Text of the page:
The tech-led bubble is set to burst, despite Janet Yellen’s optimism about financial stability
Andrew Sheng says a debt-fed liquidity flood has global markets on a high as they chase speculative cyber-wealth, but the tide will turn once central banks begin to normalise balance sheets
While financial markets continue to hit record highs, we need to ask whether they are simply overvalued or already in bubble territory.
Almost all equity and bond markets are up. And with US Federal Reserve chair Janet Yellen only talking about financial stability, rather than signalling the direction of interest rates, financial markets seem to be fearless, waiting for traders to return from their summer holidays to begin another bull run. Broadly, the MSCI advanced market index is up 10.9 per cent since the beginning of the year in dollar terms, the emerging market MSCI index is up 24.7 per cent, and the world bond market index is up 7.4 per cent. According to Goldman Sachs, the total real return for the S&P 500 for 2009-17 is the second greatest post-war bull run after 1990-2000.
Nominal financial asset returns this year have already exceeded the long-term average of a balanced portfolio of bond/equity of 7 per cent per year for the 1926-2016 period.
Part of the global optimism, despite geopolitical uncertainties, lies in the fact that there is finally some consensus that the world is undergoing a more broad-based recovery after the 2007-2009 global financial crisis. With the US dollar weakening somewhat and China maintaining stable growth, commodity prices are slowly moving back up.
A lot of the optimism in the stock market has been in technology stocks, with the NASDAQ Composite Index up 16.6 per cent so far this year. Corporate profits in the US and China are also recovering somewhat, which seems to justify higher valuations, while Europe is bottoming out and recovering. But it can also be argued that the recovery in corporate profits is due to exceptionally low interest rates, that cannot be sustained if central banks begin to normalise their balance sheets.
Having been taught a lesson in the 2013 taper tantrum, the Fed is now much more cautious in its communications on monetary operations, in giving the markets notice on how it will go about withdrawing its balance sheet expansion. With unemployment levels lowered, it is only a matter of time before the Fed returns to “normal” interest rate levels, which will inevitably hit the markets.
Those who think that financial crises tend to happen every decade – in 1987, 1997 and 2007 – perhaps forget that some of the worse effects are felt in the following year. For example, the Asian financial crisis reached its peak in 1998, with the speculative attack on the Hong Kong dollar (successfully repelled), and the European debt/Lehman crises that went full-blown in 2008/9, even though subprime problems surfaced in 2007.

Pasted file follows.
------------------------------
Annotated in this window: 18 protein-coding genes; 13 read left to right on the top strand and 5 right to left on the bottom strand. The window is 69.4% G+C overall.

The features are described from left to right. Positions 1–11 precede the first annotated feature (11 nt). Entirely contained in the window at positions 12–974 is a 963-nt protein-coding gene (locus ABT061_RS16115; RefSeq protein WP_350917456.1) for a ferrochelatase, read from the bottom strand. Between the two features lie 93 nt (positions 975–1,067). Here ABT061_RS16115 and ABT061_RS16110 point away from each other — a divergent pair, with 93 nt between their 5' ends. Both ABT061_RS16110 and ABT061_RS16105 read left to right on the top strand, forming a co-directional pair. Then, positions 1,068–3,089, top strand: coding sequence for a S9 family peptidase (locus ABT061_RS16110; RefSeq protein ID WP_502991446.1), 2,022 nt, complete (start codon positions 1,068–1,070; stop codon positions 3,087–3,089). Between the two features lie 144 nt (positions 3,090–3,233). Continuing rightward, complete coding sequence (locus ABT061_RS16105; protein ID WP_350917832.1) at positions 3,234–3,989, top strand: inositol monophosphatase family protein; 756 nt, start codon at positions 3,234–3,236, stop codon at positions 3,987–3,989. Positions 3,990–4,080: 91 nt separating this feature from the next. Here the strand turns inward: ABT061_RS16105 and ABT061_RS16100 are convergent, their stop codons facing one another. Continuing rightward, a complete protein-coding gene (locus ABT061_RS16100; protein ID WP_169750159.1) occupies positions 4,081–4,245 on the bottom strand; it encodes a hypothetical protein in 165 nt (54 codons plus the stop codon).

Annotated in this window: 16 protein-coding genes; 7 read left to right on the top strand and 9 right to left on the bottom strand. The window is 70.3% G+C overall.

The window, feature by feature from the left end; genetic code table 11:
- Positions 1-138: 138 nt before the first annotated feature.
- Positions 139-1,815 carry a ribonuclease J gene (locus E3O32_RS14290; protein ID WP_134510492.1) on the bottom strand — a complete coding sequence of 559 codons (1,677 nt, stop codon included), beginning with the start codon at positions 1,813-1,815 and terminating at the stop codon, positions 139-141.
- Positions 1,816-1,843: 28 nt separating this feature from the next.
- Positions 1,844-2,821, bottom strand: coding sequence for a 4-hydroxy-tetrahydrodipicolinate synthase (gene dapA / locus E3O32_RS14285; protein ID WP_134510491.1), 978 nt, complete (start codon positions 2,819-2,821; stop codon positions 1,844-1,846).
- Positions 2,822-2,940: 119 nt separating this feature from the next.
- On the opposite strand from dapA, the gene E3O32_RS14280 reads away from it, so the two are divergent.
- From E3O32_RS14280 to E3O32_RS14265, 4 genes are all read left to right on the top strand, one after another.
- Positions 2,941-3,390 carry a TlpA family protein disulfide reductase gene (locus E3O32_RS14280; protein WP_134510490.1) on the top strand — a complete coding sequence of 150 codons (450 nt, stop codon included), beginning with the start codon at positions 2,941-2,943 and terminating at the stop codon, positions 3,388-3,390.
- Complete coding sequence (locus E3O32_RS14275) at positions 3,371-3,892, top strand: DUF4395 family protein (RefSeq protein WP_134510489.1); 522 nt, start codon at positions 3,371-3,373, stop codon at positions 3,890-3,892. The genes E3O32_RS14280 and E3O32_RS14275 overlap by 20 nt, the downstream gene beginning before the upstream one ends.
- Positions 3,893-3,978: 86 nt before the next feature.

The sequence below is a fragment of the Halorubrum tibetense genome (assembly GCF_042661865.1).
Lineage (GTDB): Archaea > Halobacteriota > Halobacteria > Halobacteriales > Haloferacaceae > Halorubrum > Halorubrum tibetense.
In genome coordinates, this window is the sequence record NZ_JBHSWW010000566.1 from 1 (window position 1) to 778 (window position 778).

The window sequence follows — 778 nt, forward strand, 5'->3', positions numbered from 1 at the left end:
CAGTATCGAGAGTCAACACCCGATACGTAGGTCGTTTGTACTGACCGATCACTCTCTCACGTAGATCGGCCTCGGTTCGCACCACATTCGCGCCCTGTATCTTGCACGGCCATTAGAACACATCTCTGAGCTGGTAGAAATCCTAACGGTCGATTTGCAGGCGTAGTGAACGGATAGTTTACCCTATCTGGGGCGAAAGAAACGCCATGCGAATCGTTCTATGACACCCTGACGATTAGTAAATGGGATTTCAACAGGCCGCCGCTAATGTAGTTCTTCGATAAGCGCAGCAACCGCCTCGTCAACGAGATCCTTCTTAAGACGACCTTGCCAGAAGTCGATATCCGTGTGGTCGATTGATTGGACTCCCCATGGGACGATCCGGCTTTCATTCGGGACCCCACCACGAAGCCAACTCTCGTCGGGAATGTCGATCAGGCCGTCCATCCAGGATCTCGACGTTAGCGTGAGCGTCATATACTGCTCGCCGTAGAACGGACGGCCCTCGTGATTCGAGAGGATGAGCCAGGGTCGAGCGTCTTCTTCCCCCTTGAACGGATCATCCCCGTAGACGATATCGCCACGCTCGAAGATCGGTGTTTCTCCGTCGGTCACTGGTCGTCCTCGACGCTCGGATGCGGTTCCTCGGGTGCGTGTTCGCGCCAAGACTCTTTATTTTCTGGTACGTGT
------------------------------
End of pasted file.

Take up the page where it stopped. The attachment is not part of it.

Re-reading Charles Kindleberger’s Mania, Panics and Crashes reminded me of his definition of the historical phases of financial crashes. First, there is a period of “displacement”, causing speculation, credit and monetary expansion. Second is a phase of overtrading, financial distress, and perhaps the exposure of fraud and malfeasance. This leads to revulsion, mistrust of shady products and intermediaries, and then panic – as everyone rushes to the crowded exits without parachutes.
A displacement is defined by Kindleberger as “an outside event that changes horizons, expectations, profit opportunities, behaviour”. In the South Sea Company bubble of 1720, the displacement was the growth in joint-stock companies in Britain. The company was one of the earliest public-private partnerships, given a monopoly on the South American trade (especially the lucrative slave trade), to finance British war efforts against the French, Dutch and Spanish. It engaged in a huge swap of the national debt for its equity, paying off politicians and investors alike with more issuance of equity.
In January 1720, its share price was £128, rising to £1,000 in August, not unlike the price behaviour of some tech stocks and bitcoin this year. South Sea share prices were propped up by allowing investors to buy shares on credit. Sound familiar? Inevitably, as the company could not pay its dividend and investors buying on credit had to sell, the share price collapsed back to £100 before the year was out.
The displacement in the 21st century is the tech boom. Everyone thinks there are fortunes to be made, but none is sure which tech company will be the great winner. Bitcoin fits that displacement/speculative model. The whole purpose of bitcoin is to create private money, outside the purview of the state. It is an asset with no intrinsic value and it isn’t the liability of anyone. So its value is totally dependent on finding the next gullible buyer.
We are in a liquidity flood, founded on the current monetary logic that debt addiction, like that to drugs, can be cured by providing more debt at near-negative interest rate costs. So we have too much money chasing speculative cyber-wealth.
Physicist Isaac Newton, who lost a fortune in the South Sea bubble, said, “I can calculate the motion of heavenly bodies, but not the madness of people”.
I wish I shared Yellen’s optimism that the next financial crisis “will not be in our lifetimes”.
Andrew Sheng writes on global issues, from an Asian perspective